Even stranger seems that, amidst a humanitarian emergency, he’d lash at Colombian president Juan Manuel Santos for allegedly not allowing Venezuela to import medicines: “Santos, eat your medicines, we’re buying them in India and they’ll arrive soon, eat your medicines, your drugs and your cocaine.”

ANC

As a reaction to the sanctions approved during the meeting of European Union foreign ministers, the ANC approved a document demanding the EU to “act in accordance to international law” and “refrain from coercive actions,” as well as supporting Nicolás’ willingness to keep harmonious international relationships with all nations in the world.

Delcy Rodríguez claimed that with the arms embargo on Venezuela, the EU undermined the country’s sovereignty and chose to adhere to the United States’ demands: “It’s absurd. It’s ridiculous to try and impose an arms embargo on Venezuela (…) It’s ridiculous because Venezuela is a land of peace,” she said.

Abroad

Without mentioning the announcement made by Brazil’s government about a debt of $262 million in export credits guaranteed by the State that’s trying to renegotiate, foreign minister Jorge Arreaza met with diplomatic representatives of European Union countries, to express his condemnations for imposed sanctions and said these are practically the same as the ones imposed by the United States, regretting that the EU “plays by the rules of interference established by the U:S.”

Russia and Venezuela are set to sign an agreement today, aimed at restructuring 3 billion dollars in debt, as announced by ambassador Carlos Faría, although the Russian Finance Minister hasn’t confirmed this information and isn’t planning to hold any kind of public event.

Social networks are on fire due to a possible coup d’État in Zimbabwe, allegedly meant to purge the administration, including veteran members of the political president Mugabe’s party ZANU-P, starting with vice-president Emmerson Mnangagwa, a loyal party member and potential successor, who had to flee to South Africa because Mugabe wants to be succeeded by his wife Grace.

The black market dollar has just crossed the Bs. 60,000 line.

Caracas Chronicles is 100% reader-supported. Support independent Venezuelan journalism by making a donation.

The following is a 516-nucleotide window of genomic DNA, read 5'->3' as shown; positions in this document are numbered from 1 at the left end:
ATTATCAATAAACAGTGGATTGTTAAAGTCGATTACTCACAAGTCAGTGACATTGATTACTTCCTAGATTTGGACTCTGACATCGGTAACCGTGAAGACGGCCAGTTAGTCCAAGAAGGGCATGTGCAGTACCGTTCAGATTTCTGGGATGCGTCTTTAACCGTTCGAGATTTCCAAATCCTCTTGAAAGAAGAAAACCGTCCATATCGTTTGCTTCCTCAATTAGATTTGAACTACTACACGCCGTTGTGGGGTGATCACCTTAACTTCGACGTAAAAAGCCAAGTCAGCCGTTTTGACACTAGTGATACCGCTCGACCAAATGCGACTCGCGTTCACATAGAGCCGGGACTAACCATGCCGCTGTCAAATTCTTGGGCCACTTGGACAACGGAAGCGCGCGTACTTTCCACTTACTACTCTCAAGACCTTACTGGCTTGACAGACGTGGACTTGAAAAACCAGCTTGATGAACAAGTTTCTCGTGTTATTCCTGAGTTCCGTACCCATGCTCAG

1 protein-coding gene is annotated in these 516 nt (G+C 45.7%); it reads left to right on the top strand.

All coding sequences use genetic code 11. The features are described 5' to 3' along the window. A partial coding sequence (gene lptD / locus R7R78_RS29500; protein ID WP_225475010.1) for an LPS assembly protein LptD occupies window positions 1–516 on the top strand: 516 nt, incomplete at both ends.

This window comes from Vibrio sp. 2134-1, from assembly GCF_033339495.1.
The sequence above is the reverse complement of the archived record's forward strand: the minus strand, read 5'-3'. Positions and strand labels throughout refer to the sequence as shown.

Previous articleOverture at the UN
Next articleMaikel Exposed
Naky gets called Naibet at home and at the bank. She coordinates training programs for an NGO. She collects moments and turns them into words. She has more stories than freckles.

8 COMMENTS

  1. “although the Russian Finance Minister hasn’t confirmed this information and isn’t planning to hold any kind of public event.” So it doesn’t take two to Tango in the regime’s world.

  2. I’m beginning to think that the military is the linchpin of the whole shebang at this point. As one journalist just wrote:

    “The Venezuelan military is the levee that’s keeping the democratic movement at bay to protect the Maduro regime. Only if the military breaks can the river of democracy jump the banks.”

    Probably going to be a combination of factors that will eventually blow the Chavistas from office but for sure, the only reason they are currently in charge is the loyalty of the military. Can that loyalty last much longer?

    Seems like anybody’s guess…

  3. Prices are doubling as we speak. People don’t even care if they sell their merchandise or not before Christmas, they just want to make DAMN sure the are not going to decapitalize.

    • Bingo. We’ve reached the point where you have to check prices daily to keep up.

      Yesterday a locally renowned chavista lady walked in and asked for two jars of Mavesa mayonaisse. We quoted her 15,000 bs per jar. “15,000 bs per jar”, that’s crazy. Offended, she left.

      Afterwards, I told my woman earlier in the day that a number of buyers came in and bought multiple jars of mayonaisse. When that happens, it usually means the price has been jacked up at the Chinese market and the buyers are looking for bargains around town. We then set aside the mayonaisse we had on hand so I could verify prices later.

      Apparently the little chavista lady walked to the next block where my good friend had bought from Polar just the day before. The same Mavesa mayonaisse was now at 20,000 per jar. Chavista lady scurried back to our shop and asked again for the mayonaisse but we told her it had all been sold.

      Oh, the look on her face.

      It’s a bitch living here but some moments are just priceless.

  4. Q. If the AN doesn’t approve a debt restructuring, is it worth the paper its printed on? How is Maduro thinking he can get better terms, when the VZ Constitution requires such?

    Last I heard, the ANC hasn’t put a new Constitution up for a vote yet.

LEAVE A REPLY

Please enter your comment!
Please enter your name here